But this is not where the film begins. Our first image is of a five-year-old girl named Frankie. She is the daughter that Dean and Cindy will have together after half a decade of marriage. She is looking for their family dog, waking up Dean in the process, who has since started his own process of pattern balding and morning drinking. The way you can nearly smell the beer on him when he first appears could risk making the outcome the film will end on as obvious. But Dean’s love hasn’t withered. Through his Eagles sweatshirt and raggedy exterior (apparently modeled after the look of Cianfrance himself), he seems nothing but changed by time’s flow at first. But as it becomes clear that the feelings of Cindy, now a doctor, may no longer mirror Dean’s, the pain of his desperate attempts to savor what’s left begins to reveal itself. Whether it be his refusal to engage in lifeless sex at their spontaneous hotel getaway or embracing her when Cindy can longer afford to reciprocate arms, the eyes behind those sunglasses are slowly revealed to be of the same soul. Over the film, we return back and forth between these two timelines. The grainy analog of a romantic past gradually colliding more and more with the digital sterility of the present. But effortlessly binding the two is an aching authenticity, further aided by DP Andrij Parekh’s telephoto photography that sends rippling echoes of the domestic drama of John Cassavetes and Ingmar Bergman. The reservedness of Cindy in both timelines is played to pitch-perfection by Williams, so much that it does nothing but emphasize the pain in her eyes when she can only let tears leak. Feeling so real that for as much as you may feel inclined, you couldn’t possibly fault Dean or Cindy for how things end up if you tried your damndest, and Cianfrance’s knowledge of this is in every frame.
Later in the film, Dean’s choice of tank top allows for his Giving Tree tattoo to be fully exposed. Upon noticing, the choice to even show it at all immediately tells of Dean’s entire character. From the moment we first observe him being woken by his daughter, he is as much of a lover as he is a provider. There’s enough in his behavior and posture to indicate time’s unkindness to him since first meeting Cindy, but his playfulness, even if fueled by his alcoholism, is just enough to send glimmers of the man he was. He is a giver until what’s left is a mere stump. Over spells of transparent reminders of past love, and silences broken by the pounding of walls, Dean refuses to accept that his connection was founded on too weak a circumstance. That the romanticization of romance itself can only take you so far until the constant exchanging of pain swallows you whole. Yet Cianfrance knows better than to explicitly state whether Dean and Cindy were truly ever meant to be together. Because at that point, both Gosling and Williams have made them feel so unbelievably lived-in that you’re just as likely to draw your own conclusion the way you would with the partners you know in real life.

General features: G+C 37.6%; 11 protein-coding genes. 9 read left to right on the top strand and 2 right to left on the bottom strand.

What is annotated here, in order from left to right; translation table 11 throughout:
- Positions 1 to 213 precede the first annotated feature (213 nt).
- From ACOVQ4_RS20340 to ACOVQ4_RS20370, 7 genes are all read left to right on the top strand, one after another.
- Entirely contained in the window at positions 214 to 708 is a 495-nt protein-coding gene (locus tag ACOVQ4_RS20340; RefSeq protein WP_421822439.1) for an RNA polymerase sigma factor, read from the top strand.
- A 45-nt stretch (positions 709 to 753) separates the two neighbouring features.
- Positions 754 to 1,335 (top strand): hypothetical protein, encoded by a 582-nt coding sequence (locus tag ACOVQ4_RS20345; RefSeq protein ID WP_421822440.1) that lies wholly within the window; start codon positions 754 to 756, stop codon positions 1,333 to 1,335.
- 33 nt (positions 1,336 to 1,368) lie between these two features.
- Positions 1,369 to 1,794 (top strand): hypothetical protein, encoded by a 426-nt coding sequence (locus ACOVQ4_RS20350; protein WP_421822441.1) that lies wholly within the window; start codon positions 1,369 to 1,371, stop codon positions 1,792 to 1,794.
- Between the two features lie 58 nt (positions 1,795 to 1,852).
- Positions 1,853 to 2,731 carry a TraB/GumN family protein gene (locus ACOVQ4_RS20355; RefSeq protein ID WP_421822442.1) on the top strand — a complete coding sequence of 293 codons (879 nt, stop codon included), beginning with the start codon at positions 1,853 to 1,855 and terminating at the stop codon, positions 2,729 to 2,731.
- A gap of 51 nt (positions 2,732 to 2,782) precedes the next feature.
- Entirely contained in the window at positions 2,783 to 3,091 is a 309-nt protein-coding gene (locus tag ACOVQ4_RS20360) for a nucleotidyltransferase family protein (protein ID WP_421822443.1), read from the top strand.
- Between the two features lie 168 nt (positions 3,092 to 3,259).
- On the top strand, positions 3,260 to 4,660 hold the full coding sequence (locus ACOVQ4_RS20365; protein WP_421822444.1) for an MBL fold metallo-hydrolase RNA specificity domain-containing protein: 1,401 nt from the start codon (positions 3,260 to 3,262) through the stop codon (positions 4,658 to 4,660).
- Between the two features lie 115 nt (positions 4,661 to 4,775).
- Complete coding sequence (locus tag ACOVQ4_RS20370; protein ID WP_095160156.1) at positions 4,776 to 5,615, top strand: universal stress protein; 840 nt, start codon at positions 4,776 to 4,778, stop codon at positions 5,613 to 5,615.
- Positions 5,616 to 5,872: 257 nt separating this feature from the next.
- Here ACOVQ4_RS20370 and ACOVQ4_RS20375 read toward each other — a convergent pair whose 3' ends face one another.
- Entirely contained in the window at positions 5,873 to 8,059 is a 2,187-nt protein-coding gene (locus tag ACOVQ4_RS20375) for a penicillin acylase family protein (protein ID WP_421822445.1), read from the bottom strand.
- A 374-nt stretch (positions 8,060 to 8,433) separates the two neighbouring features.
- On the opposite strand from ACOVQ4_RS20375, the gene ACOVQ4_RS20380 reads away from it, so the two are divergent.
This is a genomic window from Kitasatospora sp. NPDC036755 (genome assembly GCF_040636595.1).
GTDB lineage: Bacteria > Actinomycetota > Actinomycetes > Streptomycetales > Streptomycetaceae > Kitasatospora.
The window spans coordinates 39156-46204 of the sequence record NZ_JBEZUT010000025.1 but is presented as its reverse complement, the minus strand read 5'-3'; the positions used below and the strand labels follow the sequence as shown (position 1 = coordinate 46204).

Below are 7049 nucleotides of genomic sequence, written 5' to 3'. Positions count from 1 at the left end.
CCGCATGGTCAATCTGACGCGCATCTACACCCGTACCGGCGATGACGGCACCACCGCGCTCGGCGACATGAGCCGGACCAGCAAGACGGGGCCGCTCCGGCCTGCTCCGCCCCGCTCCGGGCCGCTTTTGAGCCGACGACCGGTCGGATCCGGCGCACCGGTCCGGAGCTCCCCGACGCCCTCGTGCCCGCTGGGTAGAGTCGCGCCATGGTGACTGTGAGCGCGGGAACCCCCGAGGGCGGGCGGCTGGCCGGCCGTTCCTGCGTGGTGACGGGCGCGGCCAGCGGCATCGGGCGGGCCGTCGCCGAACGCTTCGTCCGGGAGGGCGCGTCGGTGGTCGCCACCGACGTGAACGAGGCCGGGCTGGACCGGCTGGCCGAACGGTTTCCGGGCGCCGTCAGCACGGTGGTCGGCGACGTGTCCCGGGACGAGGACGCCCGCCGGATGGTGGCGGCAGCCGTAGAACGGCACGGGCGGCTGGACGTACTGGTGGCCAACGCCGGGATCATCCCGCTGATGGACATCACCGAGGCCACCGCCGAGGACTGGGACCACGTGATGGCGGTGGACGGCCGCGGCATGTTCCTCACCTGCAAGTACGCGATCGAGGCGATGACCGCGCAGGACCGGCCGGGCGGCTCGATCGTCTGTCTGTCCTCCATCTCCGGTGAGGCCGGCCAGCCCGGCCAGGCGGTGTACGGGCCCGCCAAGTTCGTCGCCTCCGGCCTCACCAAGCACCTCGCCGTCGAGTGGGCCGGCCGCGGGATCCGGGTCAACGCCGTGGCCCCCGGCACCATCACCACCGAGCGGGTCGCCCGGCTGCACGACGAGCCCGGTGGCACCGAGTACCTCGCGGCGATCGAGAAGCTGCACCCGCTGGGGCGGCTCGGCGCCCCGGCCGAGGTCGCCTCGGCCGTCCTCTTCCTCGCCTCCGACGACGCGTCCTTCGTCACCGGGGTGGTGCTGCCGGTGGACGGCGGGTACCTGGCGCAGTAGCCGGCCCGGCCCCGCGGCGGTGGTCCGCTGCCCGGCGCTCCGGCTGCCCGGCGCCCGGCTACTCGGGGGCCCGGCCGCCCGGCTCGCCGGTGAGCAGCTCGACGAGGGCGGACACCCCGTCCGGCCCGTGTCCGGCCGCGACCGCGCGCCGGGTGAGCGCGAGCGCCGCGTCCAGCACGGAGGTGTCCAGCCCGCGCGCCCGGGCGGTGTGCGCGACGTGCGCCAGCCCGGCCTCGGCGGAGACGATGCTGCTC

But to walk away from Blue Valentine is to embrace the idea of giving yourself as much as possible to those you love, even if you’d understandably feel hesitant doing so after the initial viewing. At one point, Cindy asks her grandmother how she could possibly trust her feelings if they can all just go away. She only says that all we can truly do is to have a feeling to begin with. The chances of Dean and Cindy meeting were as slim as the door crack between them, yet nothing stopped them from the life they built together. As aptly blue as the film may leave people feeling, the collective execution of Cianfrance’s direction and the performances of Gosling and Williams pleads for lovers to simply embrace circumstance. That romance can sprout from anywhere, and can wither away anytime. That it’s only up to us to keep the veins flowing, to keep commitment alive, and to keep love given. The thesis of Blue Valentine rests on its last minutes; as Ed Droste mournfully sings on “Alligator” – the film’s closing song –
“This is life and this is love. “